The Weight Drivers

The factors that drive aircraft weight are listed herein. References [4] through [6] discuss more detail on aircraft material, stress, and structures. Aircraft material properties given herein are typical for comparing relative merits. Material elasticity, E, and density, p, provide the strength-to-weight ratio. In the alloys and material categories, there is variation.

1. Weight is proportionate to size, indicated by geometry (i. e., length, area, and volume).

2. Weight depends on internal structural-member density – that is, the denser, the heavier.

3. Weight depends on a specified limit-load factor n (see Chapter 5) for structural integrity.

4. Fuselage weight depends on pressurization, engine and undercarriage mounts, doors, and so forth.

5. Lifting-surface weight depends on the loading, fuel carried, engine and under­carriage mounts, and so forth.

6. Weight depends on the choice of material. There are seven primary types used in aircraft, as follows:

(a) Aluminum alloy (a wide variety is available – in general, the least expen­sive)

typical E = 11 x 106 lb/in2; typical density = 0.1 lb/in3

(b) Aluminum-lithium alloy (fewer types available – relatively more expen­sive)

typical E = 12 x 106 lb/in2; typical density = 0.09 lb/in3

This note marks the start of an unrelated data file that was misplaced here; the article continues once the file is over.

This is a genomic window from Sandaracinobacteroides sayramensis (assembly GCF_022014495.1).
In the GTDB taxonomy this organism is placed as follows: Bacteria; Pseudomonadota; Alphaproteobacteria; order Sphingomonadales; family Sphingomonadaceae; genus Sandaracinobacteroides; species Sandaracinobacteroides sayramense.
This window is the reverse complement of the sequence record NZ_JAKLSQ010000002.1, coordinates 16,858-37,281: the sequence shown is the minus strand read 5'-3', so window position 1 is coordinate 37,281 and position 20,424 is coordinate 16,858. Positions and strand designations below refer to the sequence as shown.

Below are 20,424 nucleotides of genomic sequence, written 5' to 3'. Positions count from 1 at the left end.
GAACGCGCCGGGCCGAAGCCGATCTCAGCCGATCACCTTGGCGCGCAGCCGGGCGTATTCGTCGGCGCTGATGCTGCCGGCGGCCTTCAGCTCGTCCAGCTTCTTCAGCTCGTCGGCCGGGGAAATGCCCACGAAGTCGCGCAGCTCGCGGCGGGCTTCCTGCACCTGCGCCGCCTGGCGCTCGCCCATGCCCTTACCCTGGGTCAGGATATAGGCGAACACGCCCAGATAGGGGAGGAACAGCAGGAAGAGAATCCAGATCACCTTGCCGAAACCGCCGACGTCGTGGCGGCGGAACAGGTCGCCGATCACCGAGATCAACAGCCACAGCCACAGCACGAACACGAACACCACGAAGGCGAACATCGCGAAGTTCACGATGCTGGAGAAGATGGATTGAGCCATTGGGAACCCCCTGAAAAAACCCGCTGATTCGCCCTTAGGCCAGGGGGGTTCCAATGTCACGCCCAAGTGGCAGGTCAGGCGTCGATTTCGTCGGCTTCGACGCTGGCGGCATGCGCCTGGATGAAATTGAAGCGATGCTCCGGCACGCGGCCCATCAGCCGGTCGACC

(c) Stainless-steel alloy (hot components around engine – relatively inexpen­sive)

typical E = 30 x 106 lb/in2; typical density = 0.29 lb/in3

(d) Titanium alloy (hot components around engine – medium-priced but lighter)

typical E = 16 x 106 lb/in2; typical density = 0.16 lb/in3

(e) Composite type varies (e. g., fiberglass, carbon fiber, and Kevlar); therefore, there is a wide variety in elasticity and density (price relatively inexpensive to expensive). (For details, refer to [5] and [6].)

(f) Hybrid (metal and composite “sandwich” – very expensive; e. g., Glare).

(g) Wood (rarely used except for homebuilt aircraft; is not discussed in this book – price increasing).

In this book, the primary load-bearing structures are constructed of metal; sec­ondary structures (e. g., floorboard and flaps) could be made from composites. On the conservative side, it generally is assumed that composites and/or new alloys

comprise about 10 to 15% of the MEM for civil aircraft and about 15 to 25% of the MEM for military aircraft. The use of composites is increasing, as evidenced in current designs. Although composites are used in higher percentages, this book remains conservative in approach. All-composite aircraft have been manufactured, although only few in number (except small aircraft). The metal-composite sandwich is used in the Airbus 380 and Russia has used aluminum-lithium alloys. In this book, the consequences of using newer material is addressed by applying factors.

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